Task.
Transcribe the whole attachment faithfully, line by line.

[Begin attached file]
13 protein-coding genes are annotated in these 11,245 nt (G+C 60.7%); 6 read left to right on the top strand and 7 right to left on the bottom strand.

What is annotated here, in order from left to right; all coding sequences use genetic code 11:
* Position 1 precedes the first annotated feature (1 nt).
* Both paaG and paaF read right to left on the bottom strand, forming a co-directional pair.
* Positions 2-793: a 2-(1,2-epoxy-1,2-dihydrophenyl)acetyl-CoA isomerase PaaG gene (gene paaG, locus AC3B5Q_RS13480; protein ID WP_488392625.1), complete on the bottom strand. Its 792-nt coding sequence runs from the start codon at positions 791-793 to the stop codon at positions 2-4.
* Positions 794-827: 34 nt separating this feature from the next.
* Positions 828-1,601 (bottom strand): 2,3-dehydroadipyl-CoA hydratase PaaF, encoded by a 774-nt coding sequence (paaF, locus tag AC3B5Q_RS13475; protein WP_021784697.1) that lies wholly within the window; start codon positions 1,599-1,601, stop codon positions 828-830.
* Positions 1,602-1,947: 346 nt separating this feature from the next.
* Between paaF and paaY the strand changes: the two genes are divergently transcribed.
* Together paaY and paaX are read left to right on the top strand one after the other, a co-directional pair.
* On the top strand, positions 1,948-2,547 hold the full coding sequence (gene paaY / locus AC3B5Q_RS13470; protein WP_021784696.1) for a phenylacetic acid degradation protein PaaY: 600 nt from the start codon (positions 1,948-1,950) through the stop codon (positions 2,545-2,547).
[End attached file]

13 protein-coding genes are annotated in these 11,245 nt (G+C 60.7%); 6 read left to right on the top strand and 7 right to left on the bottom strand.

What is annotated here, in order from left to right; all coding sequences use genetic code 11:
* Position 1 precedes the first annotated feature (1 nt).
* Both paaG and paaF read right to left on the bottom strand, forming a co-directional pair.
* Positions 2-793: a 2-(1,2-epoxy-1,2-dihydrophenyl)acetyl-CoA isomerase PaaG gene (gene paaG, locus AC3B5Q_RS13480; protein ID WP_488392625.1), complete on the bottom strand. Its 792-nt coding sequence runs from the start codon at positions 791-793 to the stop codon at positions 2-4.
* Positions 794-827: 34 nt separating this feature from the next.
* Positions 828-1,601 (bottom strand): 2,3-dehydroadipyl-CoA hydratase PaaF, encoded by a 774-nt coding sequence (paaF, locus tag AC3B5Q_RS13475; protein WP_021784697.1) that lies wholly within the window; start codon positions 1,599-1,601, stop codon positions 828-830.
* Positions 1,602-1,947: 346 nt separating this feature from the next.
* Between paaF and paaY the strand changes: the two genes are divergently transcribed.
* Together paaY and paaX are read left to right on the top strand one after the other, a co-directional pair.
* On the top strand, positions 1,948-2,547 hold the full coding sequence (gene paaY / locus AC3B5Q_RS13470; protein WP_021784696.1) for a phenylacetic acid degradation protein PaaY: 600 nt from the start codon (positions 1,948-1,950) through the stop codon (positions 2,545-2,547).